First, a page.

Bachelor of Science in natural sciences, 1984; Doctor of Medicine, University of Kentucky, 1988; Master of Science in aerospace medicine, Wright State University, 1991; Master of Health Informatics, University of Texas Houston Health Sciences Center, 2001 | Flight surgeon for NASA.
Moon Dreams At age 7, McGinnis watched the televised landing of the Apollo 11 space capsule on the moon. That launched his dream of becoming an astronaut. Now, at age 41, he’s still trying to get accepted to the astronaut training program.
Love Match He also had a love for medicine, and eventually earned an M.D., two master’s degrees and gained employment as a flight surgeon for the National Aeronautics and Space Administration—the perfect match for his two loves.
Flight Surgeon The name harkens back to the Civil War when all military doctors were called surgeons. The term carried over into WWI and WWII, and NASA began carrying that practice into space, assigning doctors to astronauts and their families.
The Practice McGinnis is based at the Johnson Space Center in Houston, where he and a team of 20 flight surgeons operate a family practice clinic that serves the astronauts, test pilots, and engineers. The clinic is responsible for their annual medical certifications, which means that McGinnis’ decisions could send a young hotshot pilot or astronaut soaring—or ground him.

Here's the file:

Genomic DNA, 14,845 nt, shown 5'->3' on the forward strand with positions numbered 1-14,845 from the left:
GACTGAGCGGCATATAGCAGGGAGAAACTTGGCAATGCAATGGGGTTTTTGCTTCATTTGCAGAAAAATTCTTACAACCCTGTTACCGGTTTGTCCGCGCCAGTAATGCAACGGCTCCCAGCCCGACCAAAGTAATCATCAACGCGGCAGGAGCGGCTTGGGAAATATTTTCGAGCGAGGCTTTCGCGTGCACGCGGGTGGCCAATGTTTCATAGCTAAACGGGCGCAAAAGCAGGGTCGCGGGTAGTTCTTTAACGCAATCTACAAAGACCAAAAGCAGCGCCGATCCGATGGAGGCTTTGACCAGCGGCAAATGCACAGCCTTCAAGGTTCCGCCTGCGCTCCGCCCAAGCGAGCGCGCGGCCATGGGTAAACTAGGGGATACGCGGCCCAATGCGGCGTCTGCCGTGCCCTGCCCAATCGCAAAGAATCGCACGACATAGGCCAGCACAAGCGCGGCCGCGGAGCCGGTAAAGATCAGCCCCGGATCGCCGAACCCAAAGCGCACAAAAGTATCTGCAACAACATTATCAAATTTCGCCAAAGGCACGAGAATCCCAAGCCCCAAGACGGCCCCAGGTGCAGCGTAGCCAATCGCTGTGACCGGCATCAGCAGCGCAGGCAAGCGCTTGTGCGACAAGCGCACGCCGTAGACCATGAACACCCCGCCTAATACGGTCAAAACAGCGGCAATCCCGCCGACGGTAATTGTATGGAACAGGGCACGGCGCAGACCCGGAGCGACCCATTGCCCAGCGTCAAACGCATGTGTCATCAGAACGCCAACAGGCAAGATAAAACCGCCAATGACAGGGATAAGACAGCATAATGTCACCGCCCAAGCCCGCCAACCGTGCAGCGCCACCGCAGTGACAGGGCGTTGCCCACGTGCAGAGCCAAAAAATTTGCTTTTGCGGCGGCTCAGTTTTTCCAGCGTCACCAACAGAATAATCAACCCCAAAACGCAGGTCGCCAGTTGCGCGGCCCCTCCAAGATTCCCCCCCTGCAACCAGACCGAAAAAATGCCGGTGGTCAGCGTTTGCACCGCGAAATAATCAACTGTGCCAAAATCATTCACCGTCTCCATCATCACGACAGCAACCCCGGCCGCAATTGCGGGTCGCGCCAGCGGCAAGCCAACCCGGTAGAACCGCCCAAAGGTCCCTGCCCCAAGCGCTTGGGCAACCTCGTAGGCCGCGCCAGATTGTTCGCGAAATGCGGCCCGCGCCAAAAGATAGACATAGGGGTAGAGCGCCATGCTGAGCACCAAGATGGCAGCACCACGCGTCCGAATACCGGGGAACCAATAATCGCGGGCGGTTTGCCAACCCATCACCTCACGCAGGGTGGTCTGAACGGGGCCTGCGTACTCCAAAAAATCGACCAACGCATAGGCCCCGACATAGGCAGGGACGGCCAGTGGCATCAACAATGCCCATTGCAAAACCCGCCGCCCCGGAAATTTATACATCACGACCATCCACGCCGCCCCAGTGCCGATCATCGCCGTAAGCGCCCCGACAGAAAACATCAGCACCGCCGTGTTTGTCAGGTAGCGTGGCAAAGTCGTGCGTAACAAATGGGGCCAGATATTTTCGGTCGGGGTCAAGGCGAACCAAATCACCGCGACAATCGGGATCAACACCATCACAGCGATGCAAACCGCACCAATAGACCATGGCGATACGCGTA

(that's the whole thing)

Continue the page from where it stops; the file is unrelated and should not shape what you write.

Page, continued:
Space Flights He’s been the crew surgeon for four shuttle missions, including two involving the Russian space station Mir and one to the International Space Station. He’s been to Russia twice to train with American astronauts and keep them healthy during their strenuous preparation.
Ground Control Once the shuttle is launched, the surgeons monitor the astronauts’ health from mission control. Some of the problems they’ve dealt with: a fire on board emitting toxic fumes, leaking coolant, depressurization.
Sad Day McGinnis was preparing to see patients when he heard about the shuttle Columbia disintegrating. Though he wasn’t the flight surgeon for the mission, he had treated most of the crew.
“One of my co-workers said they’d lost communication with the shuttle. I thought it was no big deal because they go through communication losses all the time. Then I saw the TV, and I knew what happened. There was this terrible sinking feeling in the pit of my stomach.”
Team Work “NASA trusts you to make appropriate recommendations, and we want to make sure the mission is successful and safe,” he says. “You get a tremendous sense of pride and satisfaction to see your crew go up, do their thing and come home. I tell people this is the most fun you can have and be a doctor because you’re part of a mission and part of the team.”